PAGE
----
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Debian Software Linux

Ubuntu Dev Summit Lays Out Plans For Hardy Heron 261

Opurt writes "On the first day of the Ubuntu Developer Summit in Boston this week, a roundtable session focused on the vision for the upcoming Hardy Heron Ubuntu release. Unlike Gutsy Gibbon, which brought a handful of experimental features along with some new functionality, the focus with Heron will be on robustness as it will be supported on the desktop for 3 years. 'The Compiz window manager, which adds sophisticated visual effects to the Ubuntu user interface, will be a big target for usability improvements. Keyboard bindings and session management were noted as two areas where Compiz still needs some work.' PolicyKit and Tracker will also be significantly tweaked, while Heron is also likely to see a complete visual refresh."
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Ubuntu Dev Summit Lays Out Plans For Hardy Heron

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  • by Anonymous Coward on Friday November 02, 2007 @08:38AM (#21210175)
    The Debian swirl doesn't hack it any more.
  • by tttonyyy ( 726776 ) on Friday November 02, 2007 @08:52AM (#21210297) Homepage Journal well as adding new features?

    'oops' proxy, for example. Worked great under other Debs distros, but kept crashing under FF. Left out of GG altogether.
  • by Anonymous Coward on Friday November 02, 2007 @09:19AM (#21210539)
    So why don't you try Fedora that has almost all the stuff you ask for and does most of the development anyway ?
  • by gclef ( 96311 ) on Friday November 02, 2007 @09:36AM (#21210721)
    There's one problem with this: Patches. One of the truly lovely things about a package manager is that it becomes your one-stop place for patches to all applications on the system. Once you leave the package manager, and have users dumping .app files randomly onto their system, you have no good way of getting patches for those apps. This dramatically weakens the security of your system.

    I can see wanting a way for little userland apps (that are unlikely to ever get patches anyway) to install in for just one user. But for big, system-wide things (like a browser, or OOo) a free-for-all /Application directory is a really bad idea.
  • by baldass_newbie ( 136609 ) on Friday November 02, 2007 @10:04AM (#21211093) Homepage Journal

    Ubuntu has made more progress toward useability in the last 12 month than any other OS I know of.

    You could say that's because they had more ground to cover, but they still lag (Gnome, KDE or Enlightenment.) Package handling is still an issue and NOTHING is easier than the OS X drag and drop. Synaptic is nice. Very nice. Best thing I've seen in Linux since pkginstall on Slack.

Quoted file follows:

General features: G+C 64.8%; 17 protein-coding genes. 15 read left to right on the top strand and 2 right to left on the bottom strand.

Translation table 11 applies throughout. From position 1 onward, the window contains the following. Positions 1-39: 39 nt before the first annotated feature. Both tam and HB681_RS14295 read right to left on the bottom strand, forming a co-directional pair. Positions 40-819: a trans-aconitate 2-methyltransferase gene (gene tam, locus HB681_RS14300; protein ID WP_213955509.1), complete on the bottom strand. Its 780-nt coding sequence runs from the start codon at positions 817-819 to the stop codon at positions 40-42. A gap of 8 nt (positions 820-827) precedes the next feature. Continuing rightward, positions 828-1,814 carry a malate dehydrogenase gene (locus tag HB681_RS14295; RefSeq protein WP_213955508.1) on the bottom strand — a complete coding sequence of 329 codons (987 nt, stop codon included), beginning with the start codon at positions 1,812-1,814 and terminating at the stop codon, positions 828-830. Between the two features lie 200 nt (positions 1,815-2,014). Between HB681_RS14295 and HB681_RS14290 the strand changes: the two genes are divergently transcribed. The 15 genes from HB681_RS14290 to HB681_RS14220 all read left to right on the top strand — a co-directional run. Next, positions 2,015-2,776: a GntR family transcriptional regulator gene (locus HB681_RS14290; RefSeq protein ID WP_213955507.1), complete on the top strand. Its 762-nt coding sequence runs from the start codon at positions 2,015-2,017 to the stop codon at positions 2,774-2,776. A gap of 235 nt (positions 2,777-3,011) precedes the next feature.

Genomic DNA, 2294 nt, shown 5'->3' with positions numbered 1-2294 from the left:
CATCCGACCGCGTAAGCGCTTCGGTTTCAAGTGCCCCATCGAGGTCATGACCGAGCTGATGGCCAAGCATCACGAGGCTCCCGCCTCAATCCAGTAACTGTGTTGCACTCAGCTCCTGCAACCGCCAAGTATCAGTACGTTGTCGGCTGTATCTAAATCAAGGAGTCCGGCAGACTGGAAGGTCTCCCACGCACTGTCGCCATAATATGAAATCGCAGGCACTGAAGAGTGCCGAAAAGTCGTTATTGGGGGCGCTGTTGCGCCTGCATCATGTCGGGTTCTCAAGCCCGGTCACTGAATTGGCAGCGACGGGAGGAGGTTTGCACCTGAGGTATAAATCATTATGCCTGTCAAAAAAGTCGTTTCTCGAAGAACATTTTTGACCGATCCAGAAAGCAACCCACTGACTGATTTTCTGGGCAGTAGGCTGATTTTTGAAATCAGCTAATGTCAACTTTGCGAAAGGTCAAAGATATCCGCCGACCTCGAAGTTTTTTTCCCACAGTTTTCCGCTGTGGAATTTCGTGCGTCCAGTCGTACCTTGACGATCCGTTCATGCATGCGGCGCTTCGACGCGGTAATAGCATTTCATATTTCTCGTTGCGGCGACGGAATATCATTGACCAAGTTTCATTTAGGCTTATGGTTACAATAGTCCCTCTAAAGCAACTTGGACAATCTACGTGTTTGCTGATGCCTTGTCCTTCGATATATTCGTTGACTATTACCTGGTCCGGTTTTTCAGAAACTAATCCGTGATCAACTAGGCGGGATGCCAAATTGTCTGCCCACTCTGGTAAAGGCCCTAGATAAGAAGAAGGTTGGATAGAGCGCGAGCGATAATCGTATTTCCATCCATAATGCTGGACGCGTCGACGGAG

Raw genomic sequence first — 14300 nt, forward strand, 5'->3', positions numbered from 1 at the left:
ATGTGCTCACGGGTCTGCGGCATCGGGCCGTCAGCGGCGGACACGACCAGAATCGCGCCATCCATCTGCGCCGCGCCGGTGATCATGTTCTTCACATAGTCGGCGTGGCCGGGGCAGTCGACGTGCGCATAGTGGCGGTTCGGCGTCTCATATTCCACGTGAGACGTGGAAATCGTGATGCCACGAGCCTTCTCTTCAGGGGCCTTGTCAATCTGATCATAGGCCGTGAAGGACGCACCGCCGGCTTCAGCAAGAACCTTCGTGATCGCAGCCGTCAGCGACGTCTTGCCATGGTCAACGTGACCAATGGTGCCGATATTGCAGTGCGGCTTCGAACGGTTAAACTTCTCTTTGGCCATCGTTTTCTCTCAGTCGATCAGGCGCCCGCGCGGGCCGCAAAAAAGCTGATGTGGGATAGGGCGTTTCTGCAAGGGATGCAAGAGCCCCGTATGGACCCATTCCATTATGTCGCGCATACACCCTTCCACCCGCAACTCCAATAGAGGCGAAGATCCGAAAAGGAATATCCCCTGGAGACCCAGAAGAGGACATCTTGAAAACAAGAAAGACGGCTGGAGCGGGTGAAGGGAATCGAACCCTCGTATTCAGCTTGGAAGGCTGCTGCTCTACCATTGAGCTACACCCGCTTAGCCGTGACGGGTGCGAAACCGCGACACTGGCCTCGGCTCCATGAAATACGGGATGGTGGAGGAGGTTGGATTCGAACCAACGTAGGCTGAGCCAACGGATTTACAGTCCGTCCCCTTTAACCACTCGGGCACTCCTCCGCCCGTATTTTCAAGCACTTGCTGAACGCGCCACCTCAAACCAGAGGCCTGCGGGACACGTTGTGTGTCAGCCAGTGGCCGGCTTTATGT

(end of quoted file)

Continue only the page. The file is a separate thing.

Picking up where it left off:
I also disagree with your '12 month' assessment. The big strides take longer and are an accumulation. Perhaps you've just come to realize some functionality, but a lot of it has been there in one form or another all along. I've seen no great leap in the last year that I could point to re:usability. And yes, I'm writing this from a Linux b0x3n.
  • by WheelDweller ( 108946 ) <WheelDweller&gmail,com> on Friday November 02, 2007 @10:13AM (#21211243)
    Well, as a total outsider to the Debian mindset, let me offer this.

    I used Redhat with the RPMS and all, even maintaining software. It was the second foray into Linux; the first time was with Slackware 2.3 and about 30 floppies. I stayed with Redhat from 4.0 until FC4, but by that time I was sick of the business bias. For about a year OpenLdap on their repo was busted. It was nearly herculean to get it to work, and keep it working. Then they offered a replacement to it in the purchase of the Netscape Directory, and I felt the time was right to look around.

    Ubuntu has done a fabulous job with Debian's beginnings. They had the resources and the passion to make releases and push the envelope....but they couldn't have done it without what I CLEARLY see as the better package manager: Debian.

    Personally, I love Ubuntu. And I've grown to love it, not just for it's lack of business bias, but for it's product as well.

    We really owe a lot to "Deb" and "Ian" for their brilliant, visionary start.
  • by tuffy ( 10202 ) on Friday November 02, 2007 @10:34AM (#21211535) Homepage Journal

    * /Preferences - standard place for apps to store their user specific settings instead of hidden . files in the main user home directory

    Which user? One could expand it to /Preferences/user1/settings and so forth, but how is that better than /home/user1/.settings ? Having all the .settings files in a home directory means that backing up, restoring and transferring /home saves all those files at the same time. Thus, it is less fragile than storing them anywhere else.

    In short, /Preferences is a stupid idea.

  • by DaleGlass ( 1068434 ) on Friday November 02, 2007 @10:37AM (#21211591) Homepage

    In the way that files that belong to applications are spread over a dozen directories. To name just one example: why is it considered a good idea to have a single directory with all the help files for everything that is installed? Just put them in the application directory already.